To further support the growing movement in trauma-aware education in Australia and beyond, my new book, “Trauma-aware education: Essential information and guidance for educators, education sites and education systems” is designed to provide solid guidance for individual educators, for schools and early childhood education settings, and for the education systems that provide resourcing and governance to education sites. The book explains the research that informs a trauma-aware approach in an easy-to-understand manner and describes a range of practical strategies sites and individual educators can use. 

One chapter examines in-depth a trauma-aware approach to behaviour support, behaviour policy, crisis management, case management and individual support planning for learners. The book also explores the application of this approach for learners living with disability and includes vital messages for people who are keen to lead work in trauma-aware education.

I wrote the book to meet the needs of a varied readership and I believe it provides vital and timely professional learning needed for anyone working directly with young learners. It also provides information for leaders of education sites and managers and decision makers in education systems that can inform systemic discussions and policy development. Finally, and importantly, the book can be used as a text to support pre-service teacher education in universities providing our future educators with great preparation for their future careers.

Judith Howard is an associate professor in the Faculty of Creative Industries, Education and Social Justice at the Queensland University of Technology, focussing on the concerns of young learners who have experienced complex trauma. She promotes a neuroscience-informed approach and believes every educator and worker in every school and early childhood service needs access. She oversees pre-service and post-graduate teacher education in trauma-aware education and has developed online courses reaching thousands internationally.

A vital message for teachers everywhere: how to help traumatised students

We are constantly exposed to life-threatening events that result in trauma. Natural disasters such as seasonal bushfires and floods have affected millions of Australians. The COVID-19 pandemic has also brought about loss of life, extended isolation, and exposure to increased domestic violence— for some youth, all these events can be traumatic.  

Likewise, human-induced traumatic events (e.g. violence, neglect, abuse, and household dysfunction) leave indelible marks on emotional and physiological wellbeing of Australian children and youth. For refugees from war-torn regions of the world, the trauma of violence, forced displacement, and resettlement stressors can be debilitating. Young people who grew up in foster care, experience extreme poverty, or identify themselves as LGBTIQ (lesbian, gay, bisexual, transgender, intersex, or questioning) are also likely to experience trauma that can interfere with their learning and social interactions.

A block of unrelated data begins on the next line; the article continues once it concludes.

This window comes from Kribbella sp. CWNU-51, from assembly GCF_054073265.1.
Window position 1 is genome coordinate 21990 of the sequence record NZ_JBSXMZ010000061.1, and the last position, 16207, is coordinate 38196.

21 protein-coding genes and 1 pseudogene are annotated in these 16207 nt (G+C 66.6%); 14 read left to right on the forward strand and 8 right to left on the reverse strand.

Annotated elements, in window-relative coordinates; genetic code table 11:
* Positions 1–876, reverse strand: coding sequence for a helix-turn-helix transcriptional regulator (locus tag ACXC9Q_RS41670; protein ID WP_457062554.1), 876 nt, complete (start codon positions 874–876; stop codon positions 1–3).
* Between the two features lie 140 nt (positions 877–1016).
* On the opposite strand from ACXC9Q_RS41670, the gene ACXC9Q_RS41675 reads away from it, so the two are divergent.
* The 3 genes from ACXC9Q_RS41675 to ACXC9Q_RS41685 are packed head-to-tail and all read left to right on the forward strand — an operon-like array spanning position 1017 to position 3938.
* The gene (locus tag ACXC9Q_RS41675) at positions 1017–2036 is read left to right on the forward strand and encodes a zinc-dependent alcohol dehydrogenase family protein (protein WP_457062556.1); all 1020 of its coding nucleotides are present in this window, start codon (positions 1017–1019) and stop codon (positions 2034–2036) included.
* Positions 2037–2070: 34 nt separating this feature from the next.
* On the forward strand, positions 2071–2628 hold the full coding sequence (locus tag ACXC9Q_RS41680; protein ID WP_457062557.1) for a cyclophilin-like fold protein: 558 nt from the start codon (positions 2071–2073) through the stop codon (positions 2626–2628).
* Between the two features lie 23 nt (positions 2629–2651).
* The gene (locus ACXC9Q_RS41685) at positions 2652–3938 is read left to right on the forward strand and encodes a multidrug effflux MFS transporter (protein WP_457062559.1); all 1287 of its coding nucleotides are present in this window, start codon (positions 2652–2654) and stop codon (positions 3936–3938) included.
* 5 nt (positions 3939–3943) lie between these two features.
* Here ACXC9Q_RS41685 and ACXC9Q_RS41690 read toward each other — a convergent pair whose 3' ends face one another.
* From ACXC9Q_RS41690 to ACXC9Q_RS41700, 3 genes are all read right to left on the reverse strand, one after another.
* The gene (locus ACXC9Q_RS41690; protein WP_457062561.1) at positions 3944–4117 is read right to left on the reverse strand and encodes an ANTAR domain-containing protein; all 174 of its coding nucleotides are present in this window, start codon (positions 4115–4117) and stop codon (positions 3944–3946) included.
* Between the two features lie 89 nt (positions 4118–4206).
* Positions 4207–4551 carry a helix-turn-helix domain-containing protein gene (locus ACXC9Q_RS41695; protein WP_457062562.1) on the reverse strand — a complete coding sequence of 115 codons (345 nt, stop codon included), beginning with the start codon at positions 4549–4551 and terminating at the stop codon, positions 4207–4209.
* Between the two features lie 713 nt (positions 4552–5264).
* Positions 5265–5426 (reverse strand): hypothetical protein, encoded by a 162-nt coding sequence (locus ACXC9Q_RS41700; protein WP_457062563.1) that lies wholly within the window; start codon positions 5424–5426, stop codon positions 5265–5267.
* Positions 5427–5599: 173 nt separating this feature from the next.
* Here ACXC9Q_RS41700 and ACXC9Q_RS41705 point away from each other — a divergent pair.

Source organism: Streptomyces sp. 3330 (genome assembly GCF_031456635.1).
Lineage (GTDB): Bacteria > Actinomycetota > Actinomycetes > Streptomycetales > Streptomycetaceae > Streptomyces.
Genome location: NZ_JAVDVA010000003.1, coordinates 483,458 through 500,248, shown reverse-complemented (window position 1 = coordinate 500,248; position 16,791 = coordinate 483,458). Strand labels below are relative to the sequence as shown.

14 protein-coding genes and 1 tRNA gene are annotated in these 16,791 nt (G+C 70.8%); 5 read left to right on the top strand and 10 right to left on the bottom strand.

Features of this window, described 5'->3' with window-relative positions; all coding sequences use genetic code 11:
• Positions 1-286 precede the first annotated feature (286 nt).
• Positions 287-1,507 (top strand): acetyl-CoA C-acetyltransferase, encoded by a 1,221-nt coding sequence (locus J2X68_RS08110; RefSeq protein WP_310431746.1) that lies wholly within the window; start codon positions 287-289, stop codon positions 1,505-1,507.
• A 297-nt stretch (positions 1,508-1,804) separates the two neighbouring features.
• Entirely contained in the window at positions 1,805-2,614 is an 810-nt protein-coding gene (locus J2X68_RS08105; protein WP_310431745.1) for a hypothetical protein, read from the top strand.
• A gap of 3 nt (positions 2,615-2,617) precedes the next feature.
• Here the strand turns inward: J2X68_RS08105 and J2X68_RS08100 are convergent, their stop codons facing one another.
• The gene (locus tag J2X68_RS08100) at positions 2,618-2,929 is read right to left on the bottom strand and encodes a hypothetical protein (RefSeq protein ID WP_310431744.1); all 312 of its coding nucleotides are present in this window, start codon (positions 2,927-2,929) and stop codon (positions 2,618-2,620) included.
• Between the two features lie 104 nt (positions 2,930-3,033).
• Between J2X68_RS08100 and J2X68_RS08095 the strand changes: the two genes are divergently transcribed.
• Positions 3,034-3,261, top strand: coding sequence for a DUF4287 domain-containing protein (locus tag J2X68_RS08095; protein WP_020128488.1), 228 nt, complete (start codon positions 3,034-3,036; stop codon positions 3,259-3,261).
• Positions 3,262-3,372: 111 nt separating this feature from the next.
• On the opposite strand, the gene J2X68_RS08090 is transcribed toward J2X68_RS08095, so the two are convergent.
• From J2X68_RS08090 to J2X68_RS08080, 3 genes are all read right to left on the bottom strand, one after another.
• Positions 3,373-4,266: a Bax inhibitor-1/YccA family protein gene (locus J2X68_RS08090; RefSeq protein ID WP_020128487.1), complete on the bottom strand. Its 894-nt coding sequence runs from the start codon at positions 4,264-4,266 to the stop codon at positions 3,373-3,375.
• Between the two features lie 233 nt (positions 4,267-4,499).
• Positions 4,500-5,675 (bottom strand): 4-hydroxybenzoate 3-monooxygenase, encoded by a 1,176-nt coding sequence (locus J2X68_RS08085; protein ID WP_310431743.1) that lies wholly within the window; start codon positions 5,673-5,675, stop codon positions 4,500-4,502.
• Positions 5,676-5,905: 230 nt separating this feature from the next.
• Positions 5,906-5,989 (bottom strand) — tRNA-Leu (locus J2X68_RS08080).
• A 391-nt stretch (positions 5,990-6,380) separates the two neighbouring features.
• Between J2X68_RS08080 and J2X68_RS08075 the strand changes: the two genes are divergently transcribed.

But What is Trauma?

Trauma is the emotional, psychological, and physiological damage resulting from adverse events that overwhelm our ordinary coping abilities. Trauma can be caused by a single event (e.g. a car wreck), a series of events (e.g. sexual abuse), or collective historical wounding (e.g. forced removal of Indigenous children).

The impact of trauma can be multifaceted. Dr Bessel van der Kolk, one of the world’s leading trauma experts, describes trauma as a profound shock with lasting effects on one’s psychic, brain, and body. Trauma-impacted children and adolescents experience intrusive negative thoughts, anxiety, irritability, and feelings of numbness. 

Why do teachers need professional learning on trauma-responsive education? Because, we argue, trauma affects student performance and teacher wellbeing. Traumatic stress associated with emotional and psychological wounding interferes with people’s ability to manage ordinary daily activities, including learning. 

The Epidemic of Trauma in Schools

Trauma is a pervasive problem. The Organisation for Economic Cooperation and Development (OECD) estimates that in a classroom of 20 students, at least three are likely to have had traumatic experiences. 

In the US,  the National Council of State Education Associations called for a policy action to address ‘the epidemic of trauma in schools. In Australia, the damaging effects of the ‘hidden epidemic of early trauma’ are yet to gain increased public attention. The prevalence of the problem notwithstanding, there is still a lack of awareness about trauma and its impact. A secondary school principal in Melbourne told us: 

People think that there are only certain areas that are affected by trauma. No matter where you are, children will be impacted by adverse childhood experiences, sometimes up to 40% of students within a class. There are many forms of trauma. [But] people aren’t recognising or appreciating that there is trauma. 

In a recent survey of close to 900 young people (16-25-year-olds), 42% of the participants reported that the pandemic worsened their mental health condition. Although not all individuals with mental health conditions have a trauma history, those exposed to traumatic events are more likely to suffer from mental health issues. 

Trauma Inhibits Learning